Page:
LATHROP – Lathrop businessman J. Chaka Santos thinks it’s high time for the city to have its own police department.
So much so that he has pledged $5,000 of his own money, if need be, to help fund a study that will explore more cost-effective and efficient alternatives for providing police services to Lathrop. That alternative though could include extending the contract with the San Joaquin County Sheriff’s Office. The second of three alternatives that the study could focus on is for the city to establish its own police force. The third option is for the city to share law enforcement services with a neighboring city such as Manteca or Tracy.
It’s the possibility of the third option being the most cost-effective after the numbers are crunched in the study which Santos referred to in his impassioned speech before the council earlier this week. Santos made sure the police-sharing would not be with Lathrop’s neighbor to the east.
“I’m tired of being a stepchild of Manteca. We need to have our own (police department). I don’t want to be dependent on anybody. We need to take care of our own. I’m not mocking the guys behind me (referring to the deputies present at the council meeting) but we need to have our own,” Santos said.
“We want our police officers to be more involved in the community. This is not a city. This is a community. This is a bedroom community,” he said, which is why he favored having the city determining who will be hired as city police officers and not rotated every three years from the Sheriff’s Office under the provisions of the current contract with the county.
City Manager Cary Keaten said the results of the study, which the council approved by a 4-1 majority vote with Mayor Kristy Sayles dissenting, will come in handy when the city renegotiates its contract with the Sheriff’s Office early next year. The current contract will expire on June 30, 2010.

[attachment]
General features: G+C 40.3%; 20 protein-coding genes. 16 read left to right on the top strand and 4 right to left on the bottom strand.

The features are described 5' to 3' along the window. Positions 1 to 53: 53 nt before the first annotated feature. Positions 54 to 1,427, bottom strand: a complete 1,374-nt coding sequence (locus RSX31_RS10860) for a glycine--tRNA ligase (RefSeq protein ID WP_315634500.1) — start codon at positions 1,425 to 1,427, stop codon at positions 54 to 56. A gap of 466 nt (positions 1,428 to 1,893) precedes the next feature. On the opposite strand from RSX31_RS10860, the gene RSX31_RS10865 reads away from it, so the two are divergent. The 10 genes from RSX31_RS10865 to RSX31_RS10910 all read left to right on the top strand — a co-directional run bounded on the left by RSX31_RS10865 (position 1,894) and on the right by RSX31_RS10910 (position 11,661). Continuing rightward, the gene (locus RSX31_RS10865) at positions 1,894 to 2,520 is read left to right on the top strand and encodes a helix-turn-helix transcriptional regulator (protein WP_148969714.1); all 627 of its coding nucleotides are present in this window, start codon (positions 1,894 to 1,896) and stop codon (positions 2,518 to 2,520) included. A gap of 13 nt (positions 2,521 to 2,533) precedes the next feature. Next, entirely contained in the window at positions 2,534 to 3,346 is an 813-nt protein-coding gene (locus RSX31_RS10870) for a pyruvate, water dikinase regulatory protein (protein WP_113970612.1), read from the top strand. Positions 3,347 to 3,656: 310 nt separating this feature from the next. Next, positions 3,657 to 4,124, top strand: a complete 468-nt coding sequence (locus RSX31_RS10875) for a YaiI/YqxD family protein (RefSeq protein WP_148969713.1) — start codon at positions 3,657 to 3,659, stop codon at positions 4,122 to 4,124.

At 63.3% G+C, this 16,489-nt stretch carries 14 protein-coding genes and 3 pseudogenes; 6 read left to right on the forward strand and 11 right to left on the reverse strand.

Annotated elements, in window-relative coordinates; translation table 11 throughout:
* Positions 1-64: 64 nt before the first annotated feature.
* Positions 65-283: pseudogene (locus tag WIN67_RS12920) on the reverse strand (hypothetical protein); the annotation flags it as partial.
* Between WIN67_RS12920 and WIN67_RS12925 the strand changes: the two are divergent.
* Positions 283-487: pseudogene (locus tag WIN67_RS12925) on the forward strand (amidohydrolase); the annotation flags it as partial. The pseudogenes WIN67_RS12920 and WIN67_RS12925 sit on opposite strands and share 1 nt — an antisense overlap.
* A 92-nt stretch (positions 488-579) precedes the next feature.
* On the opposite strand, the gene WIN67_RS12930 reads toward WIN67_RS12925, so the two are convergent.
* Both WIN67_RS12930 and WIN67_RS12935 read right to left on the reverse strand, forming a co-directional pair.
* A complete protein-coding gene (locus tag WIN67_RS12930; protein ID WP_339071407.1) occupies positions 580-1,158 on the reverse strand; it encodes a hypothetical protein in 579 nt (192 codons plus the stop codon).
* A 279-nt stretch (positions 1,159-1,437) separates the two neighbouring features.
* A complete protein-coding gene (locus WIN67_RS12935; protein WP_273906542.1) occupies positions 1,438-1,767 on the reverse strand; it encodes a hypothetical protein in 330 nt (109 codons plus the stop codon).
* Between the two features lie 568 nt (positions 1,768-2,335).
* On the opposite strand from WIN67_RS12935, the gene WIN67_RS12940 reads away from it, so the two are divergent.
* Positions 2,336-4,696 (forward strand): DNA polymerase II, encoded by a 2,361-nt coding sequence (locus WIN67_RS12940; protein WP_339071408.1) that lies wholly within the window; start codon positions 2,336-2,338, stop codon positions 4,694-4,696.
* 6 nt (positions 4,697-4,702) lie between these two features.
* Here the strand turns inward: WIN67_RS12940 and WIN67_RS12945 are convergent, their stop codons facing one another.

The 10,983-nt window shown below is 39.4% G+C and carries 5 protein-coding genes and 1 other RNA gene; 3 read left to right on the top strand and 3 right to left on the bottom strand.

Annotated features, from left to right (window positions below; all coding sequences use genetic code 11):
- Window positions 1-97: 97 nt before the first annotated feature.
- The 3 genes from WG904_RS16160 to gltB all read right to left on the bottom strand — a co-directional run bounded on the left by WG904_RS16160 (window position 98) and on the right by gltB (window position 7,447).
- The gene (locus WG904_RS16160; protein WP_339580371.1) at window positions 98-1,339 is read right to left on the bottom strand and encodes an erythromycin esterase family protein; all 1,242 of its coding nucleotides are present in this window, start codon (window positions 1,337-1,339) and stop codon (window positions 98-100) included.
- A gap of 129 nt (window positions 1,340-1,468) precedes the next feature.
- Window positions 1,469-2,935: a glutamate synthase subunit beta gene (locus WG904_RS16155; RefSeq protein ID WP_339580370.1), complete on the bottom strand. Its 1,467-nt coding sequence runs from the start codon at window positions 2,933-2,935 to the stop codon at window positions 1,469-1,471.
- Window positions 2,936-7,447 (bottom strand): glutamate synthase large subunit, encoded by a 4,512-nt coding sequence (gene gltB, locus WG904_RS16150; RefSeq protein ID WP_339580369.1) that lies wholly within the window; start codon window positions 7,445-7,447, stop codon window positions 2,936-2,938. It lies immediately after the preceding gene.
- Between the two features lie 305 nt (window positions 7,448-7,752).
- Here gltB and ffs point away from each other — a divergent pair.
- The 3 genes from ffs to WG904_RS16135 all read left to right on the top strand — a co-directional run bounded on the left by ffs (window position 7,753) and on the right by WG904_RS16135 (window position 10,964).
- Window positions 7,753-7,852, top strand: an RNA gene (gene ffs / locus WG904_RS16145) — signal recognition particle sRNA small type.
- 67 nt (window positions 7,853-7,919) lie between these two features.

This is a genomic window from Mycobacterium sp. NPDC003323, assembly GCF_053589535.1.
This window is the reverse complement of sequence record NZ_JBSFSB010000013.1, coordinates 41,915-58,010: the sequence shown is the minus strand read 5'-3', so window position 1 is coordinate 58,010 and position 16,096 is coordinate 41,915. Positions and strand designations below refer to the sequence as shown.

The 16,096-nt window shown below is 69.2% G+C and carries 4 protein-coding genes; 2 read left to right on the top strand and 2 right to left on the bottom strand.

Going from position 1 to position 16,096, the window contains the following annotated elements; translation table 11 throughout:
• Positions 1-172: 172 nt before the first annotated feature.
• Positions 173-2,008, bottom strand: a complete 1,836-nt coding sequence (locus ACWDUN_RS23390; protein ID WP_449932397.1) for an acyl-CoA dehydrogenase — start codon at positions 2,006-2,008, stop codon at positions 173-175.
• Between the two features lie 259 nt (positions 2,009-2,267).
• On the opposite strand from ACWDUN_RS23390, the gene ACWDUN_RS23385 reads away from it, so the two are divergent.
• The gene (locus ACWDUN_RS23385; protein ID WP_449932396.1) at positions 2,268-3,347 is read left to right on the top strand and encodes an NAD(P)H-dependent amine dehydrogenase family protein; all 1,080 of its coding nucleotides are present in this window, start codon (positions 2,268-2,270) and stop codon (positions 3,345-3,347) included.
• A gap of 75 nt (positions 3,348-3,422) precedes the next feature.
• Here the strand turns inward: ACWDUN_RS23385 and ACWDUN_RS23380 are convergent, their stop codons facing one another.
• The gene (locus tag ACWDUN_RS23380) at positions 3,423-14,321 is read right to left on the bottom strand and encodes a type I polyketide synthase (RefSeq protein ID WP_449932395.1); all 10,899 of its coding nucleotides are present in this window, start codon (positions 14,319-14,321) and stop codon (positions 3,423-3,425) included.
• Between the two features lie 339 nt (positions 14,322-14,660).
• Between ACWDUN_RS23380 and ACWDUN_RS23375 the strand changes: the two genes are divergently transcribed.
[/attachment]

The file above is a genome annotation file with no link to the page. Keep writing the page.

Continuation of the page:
Police budget for 2009-10 is nearly $5 million – $4,901,336 to be exact – an amount that accounts for 33 percent of the city’s operating budget or one-third slice of the city’s spending pie. That pays for a police staff of 31 full-time positions which includes 27 sworn officers and four non-sworn employees who man the leased police offices on Seventh Street in Historic Old Lathrop.
In contrast, former two-time mayor Bennie Gatto who was one of the original City Council elected, recalled that the first contract with the Sheriff’s Office signed soon after incorporation in July of 1989 was $800,000.
Those in favor of the study say they approve of it not because they are not happy with the Sheriff’s Office police services but would like to see if there’s a better deal out there, including establishing Lathrop’s own police department.
Keaten also explained that the time is ripe for such a study since the city has never had a comparative analysis of police-services alternative options since it inked a contract with the county 20 years ago.
This issue also comes as the city wrestles with a $2.5 million current budget deficit, with about a $1 million that needs to be bridged. Currently, the city is in talks with the Sheriff’s Office to find ways to save money and solve this year’s deficit. Council members though have made it known that the city’s safety is their number one priority.
To date, there has been no discussion about laying off any police officers. However, Police Services was included in the across-the-board furloughs which closed city offices on Fridays which translated to 10 percent pay cuts among all city employees. Earlier in May, the city eliminated 15 positions including that of the Community Development Director in the continuing effort to get rid of the budget deficit.
The ongoing talks between the city and Sheriff’s Office include the determination as to which police services should be continued or discontinued.